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The Macdonald Triad: Persistence of an Urban Legend

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Abstract:

For the last half century, a trio of behaviors—cruelty to animals, firesetting, and enuresis—has enjoyed popular acceptance by criminologists, psychologists, and law enforcement officers. These professionals have long linked the presence of the Macdonald Triad in childhood to a variety of criminal careers. Recent crime series on television and Hollywood movies have breathed new life into the alleged phenomenon. Of 90 undergraduate students in a criminal psychology class asked to “research” the Macdonald Triad, 88 reported the alleged phenomenon related to sociopaths or to serial murderers. In fact, John Macdonald’s (1963) study was of psychiatric patients who threatened violence and makes no reference to either sociopaths or multiple murderers. More importantly, using a methodology based on grounded theory, an extensive review of the literature offers little empirical support for the triad as a bona fide phenomenon. Yet it persists. These observations raise critical questions for educators and practitioners in criminal justice. As educators, how thoroughly do we vet the concepts we teach? As practitioners, what constitutes reliable information? More broadly, what lends credibility to an alleged phenomenon? This paper examines the Macdonald triad and its evolution over time with an eye to addressing these questions.
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Association:
Name: ASC Annual Meeting
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http://www.asc41.com


Citation:
URL: http://citation.allacademic.com/meta/p431806_index.html
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MLA Citation:

Skrapec, Candice. and Ryan, Kori. "The Macdonald Triad: Persistence of an Urban Legend" Paper presented at the annual meeting of the ASC Annual Meeting, San Francisco Marriott, San Francisco, California, Nov 16, 2010 <Not Available>. 2014-11-26 <http://citation.allacademic.com/meta/p431806_index.html>

APA Citation:

Skrapec, C. and Ryan, K. , 2010-11-16 "The Macdonald Triad: Persistence of an Urban Legend" Paper presented at the annual meeting of the ASC Annual Meeting, San Francisco Marriott, San Francisco, California <Not Available>. 2014-11-26 from http://citation.allacademic.com/meta/p431806_index.html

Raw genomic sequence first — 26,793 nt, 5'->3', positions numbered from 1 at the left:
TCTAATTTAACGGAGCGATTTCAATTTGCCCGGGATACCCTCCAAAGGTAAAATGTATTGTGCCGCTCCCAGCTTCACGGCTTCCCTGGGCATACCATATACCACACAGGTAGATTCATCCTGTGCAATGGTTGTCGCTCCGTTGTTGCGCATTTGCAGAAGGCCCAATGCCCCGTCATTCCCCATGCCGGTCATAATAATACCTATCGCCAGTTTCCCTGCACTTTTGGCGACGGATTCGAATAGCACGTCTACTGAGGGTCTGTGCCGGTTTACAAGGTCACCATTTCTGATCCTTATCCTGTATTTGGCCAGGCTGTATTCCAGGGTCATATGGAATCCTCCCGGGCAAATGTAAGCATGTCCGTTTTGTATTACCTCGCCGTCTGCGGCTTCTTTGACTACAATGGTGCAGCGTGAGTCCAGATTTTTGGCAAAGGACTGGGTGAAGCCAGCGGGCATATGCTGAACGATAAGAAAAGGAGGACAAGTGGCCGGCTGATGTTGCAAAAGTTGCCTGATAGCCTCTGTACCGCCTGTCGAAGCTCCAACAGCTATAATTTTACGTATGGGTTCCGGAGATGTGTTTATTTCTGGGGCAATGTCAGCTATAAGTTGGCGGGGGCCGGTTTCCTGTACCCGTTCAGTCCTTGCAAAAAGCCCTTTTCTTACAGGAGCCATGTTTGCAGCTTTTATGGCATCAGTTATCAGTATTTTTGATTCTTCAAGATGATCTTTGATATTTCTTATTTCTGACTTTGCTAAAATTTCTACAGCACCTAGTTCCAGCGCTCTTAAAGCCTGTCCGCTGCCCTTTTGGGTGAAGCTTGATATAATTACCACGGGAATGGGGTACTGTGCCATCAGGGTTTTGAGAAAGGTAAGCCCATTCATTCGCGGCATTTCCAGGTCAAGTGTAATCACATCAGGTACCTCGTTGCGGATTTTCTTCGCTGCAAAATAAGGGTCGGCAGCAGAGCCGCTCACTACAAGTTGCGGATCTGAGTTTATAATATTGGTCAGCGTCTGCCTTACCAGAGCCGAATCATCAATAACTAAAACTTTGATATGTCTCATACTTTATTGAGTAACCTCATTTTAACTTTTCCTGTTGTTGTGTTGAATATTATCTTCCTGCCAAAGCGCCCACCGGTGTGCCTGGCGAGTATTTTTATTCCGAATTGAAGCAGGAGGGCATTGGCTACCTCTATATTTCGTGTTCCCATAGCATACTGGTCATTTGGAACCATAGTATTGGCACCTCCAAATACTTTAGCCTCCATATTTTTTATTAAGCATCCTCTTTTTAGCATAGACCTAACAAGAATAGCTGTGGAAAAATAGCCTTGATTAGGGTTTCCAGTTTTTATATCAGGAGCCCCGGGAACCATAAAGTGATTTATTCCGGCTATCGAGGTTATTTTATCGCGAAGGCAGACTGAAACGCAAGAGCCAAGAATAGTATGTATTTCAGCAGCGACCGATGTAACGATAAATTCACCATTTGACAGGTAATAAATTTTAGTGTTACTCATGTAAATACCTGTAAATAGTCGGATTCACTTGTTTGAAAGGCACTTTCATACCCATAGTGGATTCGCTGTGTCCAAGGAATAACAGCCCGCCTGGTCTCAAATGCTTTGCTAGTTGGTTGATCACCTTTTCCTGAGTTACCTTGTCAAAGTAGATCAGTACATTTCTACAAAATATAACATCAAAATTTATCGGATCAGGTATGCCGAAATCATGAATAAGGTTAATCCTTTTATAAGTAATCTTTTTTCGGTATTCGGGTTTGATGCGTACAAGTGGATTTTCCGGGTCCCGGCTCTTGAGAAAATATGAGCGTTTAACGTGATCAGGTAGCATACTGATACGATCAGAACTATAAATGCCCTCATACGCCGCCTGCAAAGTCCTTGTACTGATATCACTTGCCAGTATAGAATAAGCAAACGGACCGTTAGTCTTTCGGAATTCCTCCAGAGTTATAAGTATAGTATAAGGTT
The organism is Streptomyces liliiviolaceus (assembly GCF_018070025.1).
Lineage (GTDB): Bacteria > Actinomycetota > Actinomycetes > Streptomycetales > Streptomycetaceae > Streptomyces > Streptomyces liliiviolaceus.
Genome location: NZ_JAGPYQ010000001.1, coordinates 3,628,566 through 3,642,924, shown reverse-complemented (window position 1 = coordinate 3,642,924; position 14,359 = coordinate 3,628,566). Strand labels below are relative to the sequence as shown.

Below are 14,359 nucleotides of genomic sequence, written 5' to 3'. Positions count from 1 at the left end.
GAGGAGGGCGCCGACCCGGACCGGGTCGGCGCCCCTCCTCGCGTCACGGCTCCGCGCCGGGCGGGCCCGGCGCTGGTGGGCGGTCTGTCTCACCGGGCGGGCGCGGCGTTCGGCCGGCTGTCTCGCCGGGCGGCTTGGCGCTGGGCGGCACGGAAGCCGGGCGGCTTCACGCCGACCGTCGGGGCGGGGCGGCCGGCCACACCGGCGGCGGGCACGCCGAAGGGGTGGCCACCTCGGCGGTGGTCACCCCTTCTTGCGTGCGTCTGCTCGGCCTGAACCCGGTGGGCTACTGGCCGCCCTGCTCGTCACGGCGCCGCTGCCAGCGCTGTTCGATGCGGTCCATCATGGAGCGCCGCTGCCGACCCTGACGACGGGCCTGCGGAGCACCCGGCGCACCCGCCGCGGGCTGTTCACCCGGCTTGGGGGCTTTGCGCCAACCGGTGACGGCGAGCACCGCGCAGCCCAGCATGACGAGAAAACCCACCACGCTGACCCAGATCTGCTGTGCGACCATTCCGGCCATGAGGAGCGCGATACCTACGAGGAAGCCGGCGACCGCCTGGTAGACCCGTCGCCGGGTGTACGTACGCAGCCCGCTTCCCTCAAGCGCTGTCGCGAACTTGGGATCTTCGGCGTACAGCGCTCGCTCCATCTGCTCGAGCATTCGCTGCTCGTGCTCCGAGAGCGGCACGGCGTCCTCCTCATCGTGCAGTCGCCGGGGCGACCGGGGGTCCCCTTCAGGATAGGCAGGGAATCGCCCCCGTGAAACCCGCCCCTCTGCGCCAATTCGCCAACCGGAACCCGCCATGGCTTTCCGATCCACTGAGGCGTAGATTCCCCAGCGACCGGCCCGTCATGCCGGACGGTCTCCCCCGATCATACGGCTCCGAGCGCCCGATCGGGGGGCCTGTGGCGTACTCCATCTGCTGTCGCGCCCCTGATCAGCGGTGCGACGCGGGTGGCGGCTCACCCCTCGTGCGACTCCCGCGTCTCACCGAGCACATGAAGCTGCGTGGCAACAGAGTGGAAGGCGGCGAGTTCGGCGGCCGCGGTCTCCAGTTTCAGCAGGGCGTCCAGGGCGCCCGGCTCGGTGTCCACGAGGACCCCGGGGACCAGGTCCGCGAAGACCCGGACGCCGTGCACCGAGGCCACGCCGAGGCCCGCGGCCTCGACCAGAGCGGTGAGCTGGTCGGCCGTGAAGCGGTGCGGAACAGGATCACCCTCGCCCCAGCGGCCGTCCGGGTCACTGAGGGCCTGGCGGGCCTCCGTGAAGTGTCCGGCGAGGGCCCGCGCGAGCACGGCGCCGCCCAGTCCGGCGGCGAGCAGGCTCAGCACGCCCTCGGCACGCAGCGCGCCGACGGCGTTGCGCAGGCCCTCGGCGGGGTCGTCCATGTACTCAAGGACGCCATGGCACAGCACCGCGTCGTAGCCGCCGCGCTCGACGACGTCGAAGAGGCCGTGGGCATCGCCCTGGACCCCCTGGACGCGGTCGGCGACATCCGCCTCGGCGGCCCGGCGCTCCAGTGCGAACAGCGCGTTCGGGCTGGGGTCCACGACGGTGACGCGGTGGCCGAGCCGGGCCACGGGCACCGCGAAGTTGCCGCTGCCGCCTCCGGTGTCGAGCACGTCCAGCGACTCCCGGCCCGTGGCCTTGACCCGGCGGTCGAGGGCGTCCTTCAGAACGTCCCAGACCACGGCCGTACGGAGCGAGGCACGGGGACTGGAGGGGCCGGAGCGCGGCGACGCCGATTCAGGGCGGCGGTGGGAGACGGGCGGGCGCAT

Publication Type: Conference Paper/Unpublished Manuscript
Review Method: Peer Reviewed
Abstract: For the last half century, a trio of behaviors—cruelty to animals, firesetting, and enuresis—has enjoyed popular acceptance by criminologists, psychologists, and law enforcement officers. These professionals have long linked the presence of the Macdonald Triad in childhood to a variety of criminal careers. Recent crime series on television and Hollywood movies have breathed new life into the alleged phenomenon. Of 90 undergraduate students in a criminal psychology class asked to “research” the Macdonald Triad, 88 reported the alleged phenomenon related to sociopaths or to serial murderers. In fact, John Macdonald’s (1963) study was of psychiatric patients who threatened violence and makes no reference to either sociopaths or multiple murderers. More importantly, using a methodology based on grounded theory, an extensive review of the literature offers little empirical support for the triad as a bona fide phenomenon. Yet it persists. These observations raise critical questions for educators and practitioners in criminal justice. As educators, how thoroughly do we vet the concepts we teach? As practitioners, what constitutes reliable information? More broadly, what lends credibility to an alleged phenomenon? This paper examines the Macdonald triad and its evolution over time with an eye to addressing these questions.


Similar Titles:
The Macdonald Triad: Predictor of Violence or Urban Myth?

Urban Legends: How Teaching Myths Strangle Progressive Education in Urban Settings


 
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